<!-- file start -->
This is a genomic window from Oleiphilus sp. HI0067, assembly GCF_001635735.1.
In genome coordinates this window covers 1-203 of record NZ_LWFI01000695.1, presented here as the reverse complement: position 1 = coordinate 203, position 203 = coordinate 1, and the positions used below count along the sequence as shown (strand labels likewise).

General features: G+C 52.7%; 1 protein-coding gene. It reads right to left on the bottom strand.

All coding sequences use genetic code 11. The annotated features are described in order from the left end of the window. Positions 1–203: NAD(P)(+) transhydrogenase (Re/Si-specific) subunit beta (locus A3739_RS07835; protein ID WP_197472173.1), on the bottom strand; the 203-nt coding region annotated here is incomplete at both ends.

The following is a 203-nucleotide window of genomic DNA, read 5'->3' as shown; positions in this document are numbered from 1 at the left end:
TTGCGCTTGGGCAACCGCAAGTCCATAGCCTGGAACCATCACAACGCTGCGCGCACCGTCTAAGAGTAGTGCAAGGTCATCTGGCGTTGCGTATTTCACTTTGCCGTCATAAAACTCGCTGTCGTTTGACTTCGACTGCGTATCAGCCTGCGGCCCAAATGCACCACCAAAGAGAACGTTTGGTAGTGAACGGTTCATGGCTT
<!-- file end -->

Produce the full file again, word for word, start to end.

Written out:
This is a genomic window from Oleiphilus sp. HI0067, assembly GCF_001635735.1.
In genome coordinates this window covers 1-203 of record NZ_LWFI01000695.1, presented here as the reverse complement: position 1 = coordinate 203, position 203 = coordinate 1, and the positions used below count along the sequence as shown (strand labels likewise).

General features: G+C 52.7%; 1 protein-coding gene. It reads right to left on the bottom strand.

All coding sequences use genetic code 11. The annotated features are described in order from the left end of the window. Positions 1–203: NAD(P)(+) transhydrogenase (Re/Si-specific) subunit beta (locus A3739_RS07835; protein ID WP_197472173.1), on the bottom strand; the 203-nt coding region annotated here is incomplete at both ends.

The following is a 203-nucleotide window of genomic DNA, read 5'->3' as shown; positions in this document are numbered from 1 at the left end:
TTGCGCTTGGGCAACCGCAAGTCCATAGCCTGGAACCATCACAACGCTGCGCGCACCGTCTAAGAGTAGTGCAAGGTCATCTGGCGTTGCGTATTTCACTTTGCCGTCATAAAACTCGCTGTCGTTTGACTTCGACTGCGTATCAGCCTGCGGCCCAAATGCACCACCAAAGAGAACGTTTGGTAGTGAACGGTTCATGGCTT